The other fantastic bit of travelling was going First Class on the train. Maybe you do this sort of thing regularly but I've always been strictly Prole. The only reason we did it was because a friend of ours works for a train company and got us a couple of free passes. Nice work if you can get it but we probably wouldn't have been so free and easy with the taxis otherwise. 

Last week we had a week away which involved driving all the way down to the South coast - 244 miles each way, the furthest distance I've ever driven. 

Both of these incidents are a reminder of my New Year's not-resolution, to try to give up less and try to go out of my comfort zone. I've forgotten about that quite a bit but I do need to try to maintain that frame of mind. You're a long time dead.

Friday, 5 August 2016

have guitar, will travel

or "rocking (gently) in the free world"

the author, looking well moody
So a little over a week ago we (Frankie Machine) played at IndieTracks. And it was great despite me getting ridiculously nervous (as I always have done) beforehand.

I tried to calm my nerves with a visit to the ridiculously well-stocked Real Ale bar. My first choice was for a B-52s-inspired ale, but it was pointed out to me that at 5.2% (in the middle of the day) it probably wasn't the best choice. So like my band-mates I plumped  for a half of Roadrunner. It was a good choice but it didn't help all that much.

I saw a few people who I've not seen for a LONG time, then our travelling army of supporters (wives, partners, kids) turned up.

Everyone at the festival was super-cool, helping me to get over the train tracks and bridges and sorting me out with a chair for our set. Really lovely.

My Mother-in-Law has asked me beforehand how long we would be playing - I told her "there and back", because we got on a train, went to a different part of Midland Railway, and came back again. All told, it took seven songs, including between-song banter and a final song when the train had pulled in.

(because of the position Mrs. and Ms. D took up, I don't appear in any of our videos and photos, so I'm forever indebted to my old friend Brian for taking the picture at the top of this post which proves that I WAS THERE - I'm not glum, that's my concentration face!)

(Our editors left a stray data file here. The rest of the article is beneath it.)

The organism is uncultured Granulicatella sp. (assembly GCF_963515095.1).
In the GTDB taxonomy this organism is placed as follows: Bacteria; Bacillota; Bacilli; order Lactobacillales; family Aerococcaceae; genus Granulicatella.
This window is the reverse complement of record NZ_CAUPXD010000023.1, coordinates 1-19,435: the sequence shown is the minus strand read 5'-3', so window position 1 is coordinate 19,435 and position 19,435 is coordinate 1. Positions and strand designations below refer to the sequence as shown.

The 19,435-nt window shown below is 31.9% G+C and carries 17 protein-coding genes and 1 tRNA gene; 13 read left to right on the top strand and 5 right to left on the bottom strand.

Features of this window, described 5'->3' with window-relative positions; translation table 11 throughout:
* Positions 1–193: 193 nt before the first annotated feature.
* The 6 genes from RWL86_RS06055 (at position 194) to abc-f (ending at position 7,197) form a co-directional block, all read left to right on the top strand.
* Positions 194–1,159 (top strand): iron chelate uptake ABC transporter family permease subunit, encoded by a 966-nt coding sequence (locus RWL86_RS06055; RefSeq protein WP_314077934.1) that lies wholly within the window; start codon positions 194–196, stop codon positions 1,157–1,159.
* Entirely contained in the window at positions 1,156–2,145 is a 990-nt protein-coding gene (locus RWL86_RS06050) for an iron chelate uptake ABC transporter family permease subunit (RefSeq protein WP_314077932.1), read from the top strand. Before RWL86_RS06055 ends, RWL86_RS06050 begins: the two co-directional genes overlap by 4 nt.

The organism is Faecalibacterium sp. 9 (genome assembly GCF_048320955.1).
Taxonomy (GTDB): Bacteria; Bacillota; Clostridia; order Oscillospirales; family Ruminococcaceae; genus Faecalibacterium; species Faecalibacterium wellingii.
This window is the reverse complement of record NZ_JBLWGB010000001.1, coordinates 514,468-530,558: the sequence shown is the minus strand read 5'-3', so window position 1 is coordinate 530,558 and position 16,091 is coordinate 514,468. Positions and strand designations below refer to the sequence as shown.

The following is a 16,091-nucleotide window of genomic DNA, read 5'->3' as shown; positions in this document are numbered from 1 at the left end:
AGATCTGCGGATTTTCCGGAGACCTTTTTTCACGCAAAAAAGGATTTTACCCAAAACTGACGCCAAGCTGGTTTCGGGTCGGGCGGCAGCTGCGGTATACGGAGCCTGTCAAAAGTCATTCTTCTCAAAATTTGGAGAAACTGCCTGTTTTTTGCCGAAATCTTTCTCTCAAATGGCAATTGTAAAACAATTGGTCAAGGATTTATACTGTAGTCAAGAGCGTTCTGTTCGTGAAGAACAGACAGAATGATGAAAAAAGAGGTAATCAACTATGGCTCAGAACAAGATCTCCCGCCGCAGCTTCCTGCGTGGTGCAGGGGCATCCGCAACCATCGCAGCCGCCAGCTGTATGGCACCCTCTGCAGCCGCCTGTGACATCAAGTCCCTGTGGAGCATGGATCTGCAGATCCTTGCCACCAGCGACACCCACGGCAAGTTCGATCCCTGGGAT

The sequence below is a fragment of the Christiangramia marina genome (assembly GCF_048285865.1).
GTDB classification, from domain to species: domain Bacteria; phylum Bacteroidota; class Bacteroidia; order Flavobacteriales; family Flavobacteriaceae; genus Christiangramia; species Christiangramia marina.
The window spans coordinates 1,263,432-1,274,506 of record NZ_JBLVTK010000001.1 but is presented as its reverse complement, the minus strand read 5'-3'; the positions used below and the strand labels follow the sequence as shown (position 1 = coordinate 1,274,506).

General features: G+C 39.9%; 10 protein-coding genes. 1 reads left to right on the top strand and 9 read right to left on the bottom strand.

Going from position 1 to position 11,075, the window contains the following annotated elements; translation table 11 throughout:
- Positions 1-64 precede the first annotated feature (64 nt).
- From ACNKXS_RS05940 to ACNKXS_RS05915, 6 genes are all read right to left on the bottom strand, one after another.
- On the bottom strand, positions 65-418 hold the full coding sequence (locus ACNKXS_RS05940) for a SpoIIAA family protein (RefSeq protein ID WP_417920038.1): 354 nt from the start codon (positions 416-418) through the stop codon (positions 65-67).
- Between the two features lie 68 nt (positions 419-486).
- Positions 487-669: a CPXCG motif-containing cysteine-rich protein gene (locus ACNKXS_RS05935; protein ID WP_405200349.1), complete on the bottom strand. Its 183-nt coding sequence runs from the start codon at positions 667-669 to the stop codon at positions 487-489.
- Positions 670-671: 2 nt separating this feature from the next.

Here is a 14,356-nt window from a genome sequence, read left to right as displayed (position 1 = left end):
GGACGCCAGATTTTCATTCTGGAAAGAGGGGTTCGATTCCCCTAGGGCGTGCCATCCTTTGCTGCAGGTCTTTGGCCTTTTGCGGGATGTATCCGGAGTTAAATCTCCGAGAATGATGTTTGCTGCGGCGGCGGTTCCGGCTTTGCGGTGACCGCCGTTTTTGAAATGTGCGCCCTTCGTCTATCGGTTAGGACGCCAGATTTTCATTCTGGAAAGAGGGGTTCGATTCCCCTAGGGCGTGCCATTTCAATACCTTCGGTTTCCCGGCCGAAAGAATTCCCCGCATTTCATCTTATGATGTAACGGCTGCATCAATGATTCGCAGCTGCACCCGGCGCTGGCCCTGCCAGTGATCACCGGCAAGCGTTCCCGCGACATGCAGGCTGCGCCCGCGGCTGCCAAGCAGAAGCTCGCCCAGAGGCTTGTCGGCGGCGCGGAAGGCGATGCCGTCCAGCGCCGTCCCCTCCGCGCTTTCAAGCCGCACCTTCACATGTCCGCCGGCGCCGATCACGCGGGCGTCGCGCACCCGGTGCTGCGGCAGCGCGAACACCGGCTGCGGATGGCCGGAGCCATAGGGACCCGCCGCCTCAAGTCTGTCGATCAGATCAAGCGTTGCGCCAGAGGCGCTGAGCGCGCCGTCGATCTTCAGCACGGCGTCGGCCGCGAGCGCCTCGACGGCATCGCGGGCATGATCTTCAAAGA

In many ways it was the perfect gig - once the train started moving, the audience (which was surprisingly large and not just our family members) couldn't leave. A dream gig!

IndieTracks is a lovely festival - just a nice vibe. Truth be told, the music is not all to to my taste but everyone seems to be lovely. Rob (the titular Frankie) has been to the DownLoad metal festival and he says that there are many similarities between the two - the audiences are made up of the interesting, quirky and intelligent people who were ridiculed at school for being different and for the duration of the festival they're surrounded by people who understand them and share the same bond - THEIR PEOPLE.

Apparently IndieTracks rules state that acts who play one of the programmed stages (Indoor, Outdoor, Church [where we played last time] and Train) cannot play the festival again for three years.

So thanks once more to IndieTracks, for making us all feel like stars - and not only because of our snazzy performers' wristbands!

Thursday, 28 July 2016

just make it (the moaning) stop

Work nonsense is ongoing. 

Anyway, it's too depressing (and frankly embarrassing) to go into, so let's get POSITIVE
  • One positive outcome of the Occupational Health visit was the assessor's recommendation that I look into doing regular Meditation. As is the modern way, I downloaded an app for my phone, and I'm not going to pretend that I use it every single day but I know that when I do I find it incredibly helpful - just to stop, switch my brain off and do nothing for a few minutes.